Howrah(WB): Two class 5 students drowned in a pond in West Bengal’s Howrah district Tuesday, police said. The two students drowned in a pond in Domjur area of the district while taking a bath, they said.
For a newspaper that’s small and underweight even by British standards, the Guardian has a knack for making some big noises, both in its home market and across the pond.The venerable paper (founded in 1821) was one of five news organizations to publish stories based on WikiLeaks’s trove of leaked U.S. diplomatic cables in late 2010. The only U.S. newspaper to publish the leaks, the New York Times, did so thanks to the generosity of the Guardian, which shared the documents.Next, the Guardian’s revelations about the extent of illegal phone tapping by journalists at Rupert Murdoch’s News of the World in 2011 helped bring down the massively popular British tabloid and led to a wave of criminal prosecutions in Britain.In late May, the Guardian was at it once more. The newspaper raced The Washington Post to break details of a massive National Security Agency surveillance program. It subsequently posted the first and only video interview with Edward Snowden, the young American security contractor who was the source of The Post’s and Guardian’s stories.Not a bad run of scoops for a financially struggling, frankly liberal newspaper with a newsprint circulation of fewer than 160,000 copies daily (which makes it roughly the size of the Arkansas Democrat-Gazette) but with a significantly larger digital following worldwide.The NSA stories, in particular, raised the Guardian’s profile to an Everest-like peak. Its video interview with Snowden, conducted by its star U.S. columnist Glenn Greenwald, attracted nearly 7 million unique views worldwide in one day. The total was a record for the paper’s website, which is already one of the world’s most heavily trafficked news sites with a high of 41 million unique monthly visitors.The NSA and WikiLeaks revelations also raise a question: Why is a London-based news organization revealing so many secrets about the United States government?“We’re just doing what journalists do,” replies Alan Rusbridger, the Guardian’s longtime editor and architect of its global digital strategy. “We were contacted, just as The Washington Post was contacted, [by a source] with some very interesting documents. No journalist in the world wouldn’t have been interested in this.”The Guardian, he points out, is equally dogged about domestic spying; it published revelations last month that the British equivalent of the NSA monitored the computers and phone calls of foreign officials during two G-20 summit meetings in London in 2009 — a story that embarrassed the British government on the eve of hosting another international summit.Since 2008, the Guardian has been making a major push to appeal to the U.S. market. After a bout of layoffs, it now employs 29 journalists in the United States, primarily in New York and Washington. Online visitors from the States are channeled to the Guardian’s U.S. edition, which features America-centric news. Monday’s page, for example, carried articles about the deaths of firefighters in Arizona and a retrospective of photos from the Battle of Gettysburg.Along the way, the paper has hired a succession of U.S. pundits such as Murdoch biographer Michael Wolff, NPR host Bob Garfield and former Wonkette blogger Ana Marie Cox.Its biggest hire, arguably, has been Greenwald, the crusading columnist who broke (along with The Washington Post’s Barton Gellman) the NSA surveillance stories.Greenwald joined the Guardian as a regular columnist and blogger last August. He said the decisive factor in his decision to leave Salon.com for the Guardian wasn’t money, but rather the newspaper’s approach to the powerful.“For at least a couple of years before I went there, I found myself citing Guardian articles quite frequently in the work I was doing,” Greenwald said in an exchange of emails from Rio de Janeiro, where he resides with his Brazilian husband. “They were extensively covering vital stories that most U.S. media outlets were either ignoring or downplaying in areas of U.S. foreign policy, civil liberties, secrecy, whistleblowing and the like.” WikiLeaks founder Julian Assange holds up a copy of Britain’s Guardian newspaper as he addresses media on the grounds of Ellingham Hall in Norfolk, eastern England, on Dec. 17, 2010. Carl Court/AFP In Greenwald’s view, U.S. media outlets “tend to be far more reverent of and accommodating to political power than British media outlets, including the Guardian.”Then again, the Guardian has its own sacred cows. Unlike its U.S. media cousins, which have traditionally sought neutrality in their news reporting, the Guardian hews to the British model of identifying with a political party. The paper has been liberal since its founding by Manchester mill owners and cotton merchants; in the last British elections it supported the minority Liberal Democrats.It has played politics here, too. In 2004, it enlisted its readers to write to undecided voters in Ohio, advising them to vote against President George W. Bush. The campaign elicited a thunderous rebuke from U.S. and British readers alike and was scrapped.Rusbridger explains that some of the Guardian’s willingness to experiment, and much of its independence, is a result of its unusual ownership structure. The newspaper has been owned for decades by a charitable foundation, the Scott Trust Limited, whose “core purpose” is to secure the paper’s editorial independence “in perpetuity.” The trust also owns a sister newspaper, the Observer. (On Sunday, the Observer posted and then quickly withdrew a story that alleged the United States had worked with European Union countries to collect personal communications data; the piece was based solely on information from Wayne Madsen, a U.S. conspiracy theorist who has suggested that President Barack Obama is gay.)For all its nominal success abroad, the Guardian is troubled at home. Circulation of its domestic print edition has tumbled by more than half since the beginning of 2006; according to British media accounts, the paper lost about $1 million a week from 2009 to 2012. It continues to lose money, according to Rusbridger. “We’ve been through lean times like everyone else,” he says. “Last year wasn’t great.”But he notes that the paper is subsidized by other ventures owned by the trust, including Auto Trader, a highly profitable British car-sales site.Rusbridger isn’t blind to the irony. The next round of globe-rattling government-secrecy revelations, he says, may be brought to you by “a secondhand car magazine.”© 2013, The Washington Post Facebook Comments No related posts.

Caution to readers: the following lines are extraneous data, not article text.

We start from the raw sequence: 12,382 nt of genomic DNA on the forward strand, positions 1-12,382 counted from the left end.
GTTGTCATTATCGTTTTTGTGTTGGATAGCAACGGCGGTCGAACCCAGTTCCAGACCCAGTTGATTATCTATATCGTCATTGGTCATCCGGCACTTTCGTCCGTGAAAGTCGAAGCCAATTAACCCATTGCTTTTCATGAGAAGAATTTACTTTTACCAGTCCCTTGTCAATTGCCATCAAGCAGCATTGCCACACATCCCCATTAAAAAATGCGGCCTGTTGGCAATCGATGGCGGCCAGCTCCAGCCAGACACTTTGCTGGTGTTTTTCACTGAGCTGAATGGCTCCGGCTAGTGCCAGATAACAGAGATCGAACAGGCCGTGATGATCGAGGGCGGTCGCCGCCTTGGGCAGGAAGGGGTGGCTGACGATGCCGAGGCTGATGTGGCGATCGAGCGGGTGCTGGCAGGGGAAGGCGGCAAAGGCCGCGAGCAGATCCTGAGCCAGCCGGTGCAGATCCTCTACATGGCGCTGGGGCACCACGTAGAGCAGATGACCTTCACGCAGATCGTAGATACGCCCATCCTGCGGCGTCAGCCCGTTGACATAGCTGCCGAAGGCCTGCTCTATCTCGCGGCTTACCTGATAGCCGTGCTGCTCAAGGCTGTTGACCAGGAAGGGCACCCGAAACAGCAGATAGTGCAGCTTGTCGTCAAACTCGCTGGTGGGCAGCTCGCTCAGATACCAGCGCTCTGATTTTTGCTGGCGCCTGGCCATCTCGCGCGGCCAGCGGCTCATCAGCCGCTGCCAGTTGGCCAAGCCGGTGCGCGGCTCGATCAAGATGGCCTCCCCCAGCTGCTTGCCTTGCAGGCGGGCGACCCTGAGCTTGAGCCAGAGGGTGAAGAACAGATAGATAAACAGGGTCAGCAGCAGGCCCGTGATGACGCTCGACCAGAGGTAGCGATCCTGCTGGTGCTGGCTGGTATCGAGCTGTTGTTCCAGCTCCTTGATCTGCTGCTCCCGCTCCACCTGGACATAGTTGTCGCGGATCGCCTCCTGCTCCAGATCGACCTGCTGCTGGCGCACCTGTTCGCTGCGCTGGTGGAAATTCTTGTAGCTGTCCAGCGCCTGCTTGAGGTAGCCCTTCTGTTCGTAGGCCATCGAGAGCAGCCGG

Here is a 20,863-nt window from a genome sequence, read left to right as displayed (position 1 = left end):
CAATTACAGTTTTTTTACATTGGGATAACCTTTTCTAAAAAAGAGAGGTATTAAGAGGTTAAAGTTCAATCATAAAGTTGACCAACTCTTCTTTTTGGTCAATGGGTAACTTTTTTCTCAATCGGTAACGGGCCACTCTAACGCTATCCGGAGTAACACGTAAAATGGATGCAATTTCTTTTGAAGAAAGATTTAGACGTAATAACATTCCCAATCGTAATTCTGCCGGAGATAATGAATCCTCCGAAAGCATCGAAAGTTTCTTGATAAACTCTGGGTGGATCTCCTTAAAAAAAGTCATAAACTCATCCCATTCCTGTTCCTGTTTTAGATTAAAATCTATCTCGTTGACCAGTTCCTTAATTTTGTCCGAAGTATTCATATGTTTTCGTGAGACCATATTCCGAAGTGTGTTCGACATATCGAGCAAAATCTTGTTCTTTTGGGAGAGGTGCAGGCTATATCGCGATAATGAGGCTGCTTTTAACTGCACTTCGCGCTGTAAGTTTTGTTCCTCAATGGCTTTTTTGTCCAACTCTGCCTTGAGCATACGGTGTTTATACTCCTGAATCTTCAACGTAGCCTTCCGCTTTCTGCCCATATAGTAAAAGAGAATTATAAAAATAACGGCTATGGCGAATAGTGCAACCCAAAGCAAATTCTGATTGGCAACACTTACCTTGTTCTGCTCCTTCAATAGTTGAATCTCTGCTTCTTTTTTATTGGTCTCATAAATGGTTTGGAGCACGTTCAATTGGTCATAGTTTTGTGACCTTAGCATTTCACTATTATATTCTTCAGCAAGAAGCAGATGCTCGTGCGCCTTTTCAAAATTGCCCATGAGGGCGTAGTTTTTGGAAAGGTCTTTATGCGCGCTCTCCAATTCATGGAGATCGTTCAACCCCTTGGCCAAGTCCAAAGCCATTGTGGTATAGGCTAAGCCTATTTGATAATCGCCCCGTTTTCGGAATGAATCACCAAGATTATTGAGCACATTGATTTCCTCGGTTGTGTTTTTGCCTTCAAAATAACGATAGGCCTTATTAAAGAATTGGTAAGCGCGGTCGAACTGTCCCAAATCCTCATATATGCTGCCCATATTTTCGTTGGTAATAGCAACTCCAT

Adventure tourism has been a recent area of thrust for India. This rapidly growing industry now offers attractive opportunities to travellers from within the country as well as from abroad.The 12th annual convention of the Adventure Tour Operators Association of India (ATOAI) will be held from February 12-14 in Madhya Pradesh, at Hanumantiya, on the banks of Indira Sagar Dam. The convention will revolve around the theme of Adventure Travel – Changing Dynamics.Convention Chairman Tejbir Anand, a former President of ATOAI, says that the meeting will have brainstorming sessions and activities for active tour operators. The deliberations will chiefly focus on keeping up with current challenges and technology.